That summer, Intel had also commisioned us to develop a 3D driver for the i810 chipset. They didn't have the head start of existing 2D drivers and a ported Glide library — but they were serious about doing Linux right. They wanted complete 2D drivers for the current XFree86 release, first. We were able to bring Keith Whitwell onto the team. Keith knew Mesa well, and had been a key contributor to the first native Mesa drivers under the Utah-GLX project. Keith spun up on 2D XFree86 drivers in no time flat and developed Intel's i810 2D drivers for XFree86 3.3 and 4.0. Then, when the 2D drivers were complete he used his wizardry to develop the first cut of fully native Mesa DRI driver in just a few short weeks. Keith's focus on performance and ability to quickly generate complex 3D drivers was nothing short of amazing — however, it is his consumate dedication to open development that helped move the DRI forward the most. Keith saw first hand how well a simple framework like the Utah-GLX project was able to foster new graphics talent — and he was the initial driving force behind the DRI project being moved to completely open source repository and mailing lists. The entire team embraced his ideals; and the DRI Source Forge project was born.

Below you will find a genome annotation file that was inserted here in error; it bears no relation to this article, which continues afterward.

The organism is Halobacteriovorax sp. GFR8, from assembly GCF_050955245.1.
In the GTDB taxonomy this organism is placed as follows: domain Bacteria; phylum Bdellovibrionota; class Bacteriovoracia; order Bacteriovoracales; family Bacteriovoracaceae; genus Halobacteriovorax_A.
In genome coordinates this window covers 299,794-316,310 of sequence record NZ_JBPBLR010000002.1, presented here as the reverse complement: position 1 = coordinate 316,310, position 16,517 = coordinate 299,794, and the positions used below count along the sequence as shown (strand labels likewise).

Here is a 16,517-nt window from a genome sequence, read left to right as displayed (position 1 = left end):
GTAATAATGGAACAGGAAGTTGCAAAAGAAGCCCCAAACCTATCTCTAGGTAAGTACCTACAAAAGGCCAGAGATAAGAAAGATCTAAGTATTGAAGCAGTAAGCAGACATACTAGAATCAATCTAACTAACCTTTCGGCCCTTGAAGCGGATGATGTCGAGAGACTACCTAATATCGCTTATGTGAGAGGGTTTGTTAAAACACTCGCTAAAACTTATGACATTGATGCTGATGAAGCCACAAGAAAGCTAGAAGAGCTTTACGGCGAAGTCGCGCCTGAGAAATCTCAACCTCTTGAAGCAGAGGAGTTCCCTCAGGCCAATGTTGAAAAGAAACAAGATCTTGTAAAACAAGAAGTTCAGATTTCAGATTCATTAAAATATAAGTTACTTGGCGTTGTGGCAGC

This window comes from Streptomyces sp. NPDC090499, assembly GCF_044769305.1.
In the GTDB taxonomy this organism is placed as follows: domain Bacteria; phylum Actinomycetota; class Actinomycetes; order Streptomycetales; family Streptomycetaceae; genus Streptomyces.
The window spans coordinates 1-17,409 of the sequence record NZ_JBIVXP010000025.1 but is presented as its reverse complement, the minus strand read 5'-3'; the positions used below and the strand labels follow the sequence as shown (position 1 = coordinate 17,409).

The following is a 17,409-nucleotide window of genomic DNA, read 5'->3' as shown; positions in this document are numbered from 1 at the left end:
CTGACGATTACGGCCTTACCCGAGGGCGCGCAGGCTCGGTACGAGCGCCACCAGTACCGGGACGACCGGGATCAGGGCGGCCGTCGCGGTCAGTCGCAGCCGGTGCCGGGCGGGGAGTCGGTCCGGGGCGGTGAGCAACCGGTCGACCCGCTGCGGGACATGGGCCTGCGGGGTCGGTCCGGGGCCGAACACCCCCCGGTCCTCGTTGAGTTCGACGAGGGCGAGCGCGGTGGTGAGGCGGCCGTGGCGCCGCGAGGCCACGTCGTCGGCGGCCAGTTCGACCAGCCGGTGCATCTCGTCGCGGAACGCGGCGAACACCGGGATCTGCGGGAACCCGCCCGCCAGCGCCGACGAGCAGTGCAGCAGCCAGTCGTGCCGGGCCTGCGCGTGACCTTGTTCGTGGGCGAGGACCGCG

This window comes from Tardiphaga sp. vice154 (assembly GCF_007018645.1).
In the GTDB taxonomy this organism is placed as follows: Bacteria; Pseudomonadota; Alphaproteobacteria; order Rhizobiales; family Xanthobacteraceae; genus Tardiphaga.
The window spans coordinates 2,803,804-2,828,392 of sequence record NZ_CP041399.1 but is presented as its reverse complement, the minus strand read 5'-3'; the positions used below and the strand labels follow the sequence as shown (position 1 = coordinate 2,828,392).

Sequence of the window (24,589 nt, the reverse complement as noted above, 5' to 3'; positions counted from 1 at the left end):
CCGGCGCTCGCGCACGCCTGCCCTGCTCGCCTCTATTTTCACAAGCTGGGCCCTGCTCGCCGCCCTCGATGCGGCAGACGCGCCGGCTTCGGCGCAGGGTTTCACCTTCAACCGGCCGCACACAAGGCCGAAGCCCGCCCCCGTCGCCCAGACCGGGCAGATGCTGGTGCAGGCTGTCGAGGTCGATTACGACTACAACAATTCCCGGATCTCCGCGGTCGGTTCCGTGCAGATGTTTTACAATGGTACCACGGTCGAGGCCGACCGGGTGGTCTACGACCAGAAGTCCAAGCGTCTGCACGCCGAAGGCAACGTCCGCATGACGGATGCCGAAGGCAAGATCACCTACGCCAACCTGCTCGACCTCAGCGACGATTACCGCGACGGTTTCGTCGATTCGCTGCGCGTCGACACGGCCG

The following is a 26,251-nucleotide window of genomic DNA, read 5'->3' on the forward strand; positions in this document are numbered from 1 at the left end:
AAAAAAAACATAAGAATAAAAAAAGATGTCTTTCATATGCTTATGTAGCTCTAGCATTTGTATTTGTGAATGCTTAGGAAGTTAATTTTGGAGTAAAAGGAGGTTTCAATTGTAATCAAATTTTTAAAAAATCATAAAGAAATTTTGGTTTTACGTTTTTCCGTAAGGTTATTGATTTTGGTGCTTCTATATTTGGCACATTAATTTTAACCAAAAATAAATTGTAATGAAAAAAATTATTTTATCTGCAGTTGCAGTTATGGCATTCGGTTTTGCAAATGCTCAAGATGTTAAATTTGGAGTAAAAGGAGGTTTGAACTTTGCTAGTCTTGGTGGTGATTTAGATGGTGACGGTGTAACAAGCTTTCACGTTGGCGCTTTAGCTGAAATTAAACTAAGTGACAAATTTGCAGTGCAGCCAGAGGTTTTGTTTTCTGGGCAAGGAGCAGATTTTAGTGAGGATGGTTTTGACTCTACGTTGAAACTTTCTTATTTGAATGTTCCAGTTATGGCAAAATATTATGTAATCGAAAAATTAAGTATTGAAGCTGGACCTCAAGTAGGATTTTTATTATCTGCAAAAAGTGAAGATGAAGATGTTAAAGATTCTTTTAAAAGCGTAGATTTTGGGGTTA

By the end of the summer of 1999; Wall Street had found Linux and no less than four major graphics hardware vendors had secured our services for a 3D driver under Linux. We had committed to have complete driver suites in place for the latest chipsets from 3Dfx, Intel, ATI and Matrox by early 2000. This required a large effort across the team and some new hands as well. We picked up Jeff Hartmann, an AGP specialist — who enabled us to utilized true AGP busmastering for our drivers. Next we added Brian Paul to our team — as the author of Mesa, his knowledge was second to none and his dedication to OpenGL conformance helped our drivers reach a higher level of completeness and quality.
Brian had a history of working well with members of the OpenGL Architecture Review Board and usually provided the first implementations of new ARB approved extensions via his Mesa software renderer. He was able to quickly drive forward a standard for dynamically resolving driver extensions at run time and implement a nice jump table mechanism to allow multiple DRI drivers to be handled via a single OpenGL library. These mechanisms were integrated into our drivers and OpenGL library just in time for the XFree86 4.0 release.